Vogue’s Anna Wintour on Trump

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The name Anna Wintour conjures an image of the archetypal editrix, poised on the front row, bob perfectly intact, Prada-clad, with bug-eyed sunglasses shielding any flicker of emotion. Beneath the glossy veneer, though, Wintour – who has been editor-in-chief of US Vogue for 29 years – is, almost unarguably, the most powerful person in fashion. In fact, in the latest issue of The Business of Fashion’s print magazine, she is hailed as “President Wintour”.

In a new interview with the publication – a must-read for fashion industry insiders – Wintour has spoken candidly for the first time about Trump, Theresa May and being at the vanguard of change.

“We decided that we wanted this issue to focus on everything that’s happening in the US as we reached the end of the first 100 days of what might be the most controversial presidency in living memory,” says BoF founder, CEO and editor-in-chief Imran Amed, who interviewed Wintour at her office in One World Trade Centre. “So after we decided that, the question came of who could speak authoritatively across a number of issues about the US and we couldn’t think of anyone more fitting than Anna Wintour.”

In the run-up to last November’s election, US Vogue took the unprecedented move of officially endorsing a presidential candidate, offering Hillary Clinton their backing. Wintour has long been a prominent supporter of the Democrats and was even rumoured to have been in the running for an ambassadorial role at one stage.

Nearly six months on, though, she is forthright, yet pragmatic about what Trump’s administration will mean. “There’s no point about whining or complaining or screaming. The country voted. So what can we do now to be most helpful and to also stand up for what we believe in?” she says, quoting designer Diane von Furstenberg, in the Business of Fashion profile. “Dissent is not enough.”

Like many in New York society, Wintour was acquainted with the Trump family long before The Donald’s political rise. She is gracious regarding the First Daughter, Ivanka, who has taken a prominent role at the White House since January. “Ivanka has had a long history with the magazine, and I have respect for Ivanka and everything that she has achieved.”

Despite her personal opposition to the new administration, Wintour promises that Vogue’s coverage will continue in the vein of its heritage. “It doesn’t mean that we are necessarily agreeing with everything that they say, but a lot of the country does,” she explains, adding that a cover shoot with First Lady Melania Trump is not off the cards. “We always photograph or cover in some way the first ladies, so… I can’t imagine that we wouldn’t at some point cover the first lady.”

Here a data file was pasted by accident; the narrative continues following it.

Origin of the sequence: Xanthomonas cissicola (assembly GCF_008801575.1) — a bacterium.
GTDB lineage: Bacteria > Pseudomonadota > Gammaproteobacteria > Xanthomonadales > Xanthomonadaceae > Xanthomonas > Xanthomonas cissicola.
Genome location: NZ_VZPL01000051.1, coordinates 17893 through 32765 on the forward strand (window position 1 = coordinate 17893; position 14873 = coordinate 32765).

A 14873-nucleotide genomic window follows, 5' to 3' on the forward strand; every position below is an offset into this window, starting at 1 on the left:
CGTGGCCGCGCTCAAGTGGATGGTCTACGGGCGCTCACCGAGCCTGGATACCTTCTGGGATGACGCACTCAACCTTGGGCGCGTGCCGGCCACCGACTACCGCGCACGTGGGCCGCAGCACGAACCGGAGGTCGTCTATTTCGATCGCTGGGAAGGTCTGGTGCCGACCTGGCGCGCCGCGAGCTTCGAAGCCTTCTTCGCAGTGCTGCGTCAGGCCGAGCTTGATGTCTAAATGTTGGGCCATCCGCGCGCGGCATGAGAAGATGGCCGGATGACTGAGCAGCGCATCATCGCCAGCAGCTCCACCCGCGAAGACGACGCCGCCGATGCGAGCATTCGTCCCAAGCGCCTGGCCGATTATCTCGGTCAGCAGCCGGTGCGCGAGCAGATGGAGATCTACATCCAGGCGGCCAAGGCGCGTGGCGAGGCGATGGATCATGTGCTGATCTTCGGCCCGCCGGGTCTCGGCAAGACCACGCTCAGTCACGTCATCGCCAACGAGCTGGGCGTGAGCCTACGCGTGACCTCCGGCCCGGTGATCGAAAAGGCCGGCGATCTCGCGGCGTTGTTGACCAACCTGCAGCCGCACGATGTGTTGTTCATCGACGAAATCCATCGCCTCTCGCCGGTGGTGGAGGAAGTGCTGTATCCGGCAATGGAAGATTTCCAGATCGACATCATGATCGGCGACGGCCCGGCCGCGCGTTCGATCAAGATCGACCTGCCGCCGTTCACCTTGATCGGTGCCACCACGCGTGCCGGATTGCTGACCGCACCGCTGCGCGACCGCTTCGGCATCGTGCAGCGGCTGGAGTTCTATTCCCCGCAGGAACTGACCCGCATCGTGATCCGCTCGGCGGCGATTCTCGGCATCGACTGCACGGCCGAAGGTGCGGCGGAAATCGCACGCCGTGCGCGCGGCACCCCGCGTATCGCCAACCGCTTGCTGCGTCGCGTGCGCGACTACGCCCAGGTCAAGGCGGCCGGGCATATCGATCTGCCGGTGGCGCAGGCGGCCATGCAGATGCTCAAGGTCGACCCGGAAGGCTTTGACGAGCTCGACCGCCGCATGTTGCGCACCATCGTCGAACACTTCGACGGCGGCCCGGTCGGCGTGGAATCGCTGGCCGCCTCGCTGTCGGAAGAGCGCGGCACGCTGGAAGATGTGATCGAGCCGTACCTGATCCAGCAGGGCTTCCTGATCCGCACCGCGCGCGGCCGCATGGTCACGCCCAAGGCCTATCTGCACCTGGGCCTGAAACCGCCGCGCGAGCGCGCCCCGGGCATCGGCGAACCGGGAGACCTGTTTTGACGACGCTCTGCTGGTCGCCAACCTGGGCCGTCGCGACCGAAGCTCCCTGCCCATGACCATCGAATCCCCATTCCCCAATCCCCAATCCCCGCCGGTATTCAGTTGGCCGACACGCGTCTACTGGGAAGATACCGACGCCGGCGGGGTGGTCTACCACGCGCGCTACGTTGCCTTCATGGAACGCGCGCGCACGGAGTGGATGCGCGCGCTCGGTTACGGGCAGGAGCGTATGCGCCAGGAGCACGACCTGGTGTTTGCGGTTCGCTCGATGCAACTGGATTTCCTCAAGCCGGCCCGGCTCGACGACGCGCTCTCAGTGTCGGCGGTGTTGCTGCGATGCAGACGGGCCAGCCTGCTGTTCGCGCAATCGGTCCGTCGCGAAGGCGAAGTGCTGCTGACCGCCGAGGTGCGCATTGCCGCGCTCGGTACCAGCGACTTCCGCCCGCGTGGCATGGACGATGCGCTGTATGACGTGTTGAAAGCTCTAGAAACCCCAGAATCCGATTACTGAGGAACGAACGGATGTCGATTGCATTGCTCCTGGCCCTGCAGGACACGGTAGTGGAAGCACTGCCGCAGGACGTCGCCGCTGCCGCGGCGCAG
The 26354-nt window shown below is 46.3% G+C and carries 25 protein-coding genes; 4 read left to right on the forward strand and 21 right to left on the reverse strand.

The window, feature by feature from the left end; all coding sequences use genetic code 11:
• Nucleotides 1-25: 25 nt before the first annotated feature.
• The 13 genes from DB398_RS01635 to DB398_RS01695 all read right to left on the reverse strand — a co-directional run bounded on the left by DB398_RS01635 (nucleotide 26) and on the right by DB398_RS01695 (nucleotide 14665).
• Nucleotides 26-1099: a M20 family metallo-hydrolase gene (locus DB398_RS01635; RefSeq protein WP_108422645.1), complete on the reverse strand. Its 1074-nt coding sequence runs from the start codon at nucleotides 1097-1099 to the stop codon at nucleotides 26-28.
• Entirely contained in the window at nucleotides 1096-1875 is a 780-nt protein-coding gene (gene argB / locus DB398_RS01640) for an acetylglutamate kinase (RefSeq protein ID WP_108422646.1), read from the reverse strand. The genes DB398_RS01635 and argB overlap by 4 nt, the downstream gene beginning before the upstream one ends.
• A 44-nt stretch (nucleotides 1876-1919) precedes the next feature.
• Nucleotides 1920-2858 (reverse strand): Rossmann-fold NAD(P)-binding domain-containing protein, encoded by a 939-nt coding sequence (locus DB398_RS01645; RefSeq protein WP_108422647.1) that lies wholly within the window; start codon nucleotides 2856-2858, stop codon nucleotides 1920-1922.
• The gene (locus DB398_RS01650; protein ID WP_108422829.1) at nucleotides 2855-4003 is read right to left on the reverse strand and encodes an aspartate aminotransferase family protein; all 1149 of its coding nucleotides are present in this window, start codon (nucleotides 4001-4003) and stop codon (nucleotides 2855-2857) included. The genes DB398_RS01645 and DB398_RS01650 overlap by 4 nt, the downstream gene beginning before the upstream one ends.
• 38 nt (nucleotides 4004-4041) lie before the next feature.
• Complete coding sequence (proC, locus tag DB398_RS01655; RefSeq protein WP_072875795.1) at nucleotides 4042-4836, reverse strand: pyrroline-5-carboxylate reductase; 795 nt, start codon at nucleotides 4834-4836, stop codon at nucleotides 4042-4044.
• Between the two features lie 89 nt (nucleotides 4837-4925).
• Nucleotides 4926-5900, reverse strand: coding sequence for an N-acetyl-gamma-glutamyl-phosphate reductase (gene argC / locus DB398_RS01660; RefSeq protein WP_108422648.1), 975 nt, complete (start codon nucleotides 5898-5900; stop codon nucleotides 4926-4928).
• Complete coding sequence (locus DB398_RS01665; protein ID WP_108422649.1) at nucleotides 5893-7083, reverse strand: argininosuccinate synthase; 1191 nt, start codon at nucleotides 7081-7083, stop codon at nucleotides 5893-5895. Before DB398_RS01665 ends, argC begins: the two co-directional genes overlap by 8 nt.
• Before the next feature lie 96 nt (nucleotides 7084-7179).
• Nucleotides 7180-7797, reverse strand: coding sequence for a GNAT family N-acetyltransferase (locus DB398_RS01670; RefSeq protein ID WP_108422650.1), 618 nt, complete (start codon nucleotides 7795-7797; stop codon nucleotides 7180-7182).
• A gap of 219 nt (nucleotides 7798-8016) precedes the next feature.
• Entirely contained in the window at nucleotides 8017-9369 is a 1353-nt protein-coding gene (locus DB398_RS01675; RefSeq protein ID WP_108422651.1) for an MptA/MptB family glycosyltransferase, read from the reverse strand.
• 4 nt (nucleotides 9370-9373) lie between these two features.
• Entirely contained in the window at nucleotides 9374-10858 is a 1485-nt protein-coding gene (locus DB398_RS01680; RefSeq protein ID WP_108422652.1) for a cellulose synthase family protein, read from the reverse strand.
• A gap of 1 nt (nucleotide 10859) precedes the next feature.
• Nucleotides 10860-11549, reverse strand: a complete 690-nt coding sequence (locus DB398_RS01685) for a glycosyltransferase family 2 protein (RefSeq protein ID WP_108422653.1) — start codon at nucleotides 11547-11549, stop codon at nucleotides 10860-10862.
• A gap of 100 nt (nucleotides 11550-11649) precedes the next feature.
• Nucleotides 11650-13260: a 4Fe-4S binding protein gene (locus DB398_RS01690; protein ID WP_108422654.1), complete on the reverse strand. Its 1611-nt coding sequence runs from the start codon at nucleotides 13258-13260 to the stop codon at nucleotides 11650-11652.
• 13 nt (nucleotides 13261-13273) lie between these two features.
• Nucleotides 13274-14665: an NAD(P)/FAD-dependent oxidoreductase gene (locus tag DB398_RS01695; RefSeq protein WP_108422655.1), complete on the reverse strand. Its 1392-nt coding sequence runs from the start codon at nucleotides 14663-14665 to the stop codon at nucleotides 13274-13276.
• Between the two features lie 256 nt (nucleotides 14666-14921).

US Vogue’s most recent coup was pipping its British counterpart to the post in interviewing and photographing the Prime Minister, Theresa May. “Going back to Vogue having that sense of responsibility to reflect the time, that a woman is prime minister in Britain, which is our great ally, for the first time since Margaret Thatcher,” says London-born Wintour of why she featured the Prime Minister, who once chose a Vogue subscription as her Desert Island Discs luxury item.

“We know that our readers are interested in politics, we know they’re interested in women, we know they’re interested in the world, so she was a natural fit for us.”

Wintour is renowned for her precise uniform; a mid-length dress or skirt, often with a dainty cardigan or fur coat layered over the top, those ubiquitous sunglasses and an unwavering dedication to Manolo Blahnik heels.

“To me, fashion is ceaselessly fascinating because it is an expression of self,” she tells BoF, expressing joy at the current vogue for dressing up for street-style photographers outside fashion shows. “I find [the photos] very, very inspiring and fun – and thank god they’re not all dressed in black the way they used to be. I like seeing people making such an effort and having so much fun with it.”

The industry has also come under increasing pressure to feature a more diverse cast of models, with many brands and publications now embracing different ages, sizes and ethnicities. “We have to reflect the world that we live in. I think fashion, and I count us within that, has been guilty of being too narrow-minded,” she admits. “Thank god that’s changing. I think it’s wonderful.”

The Telegraph, London



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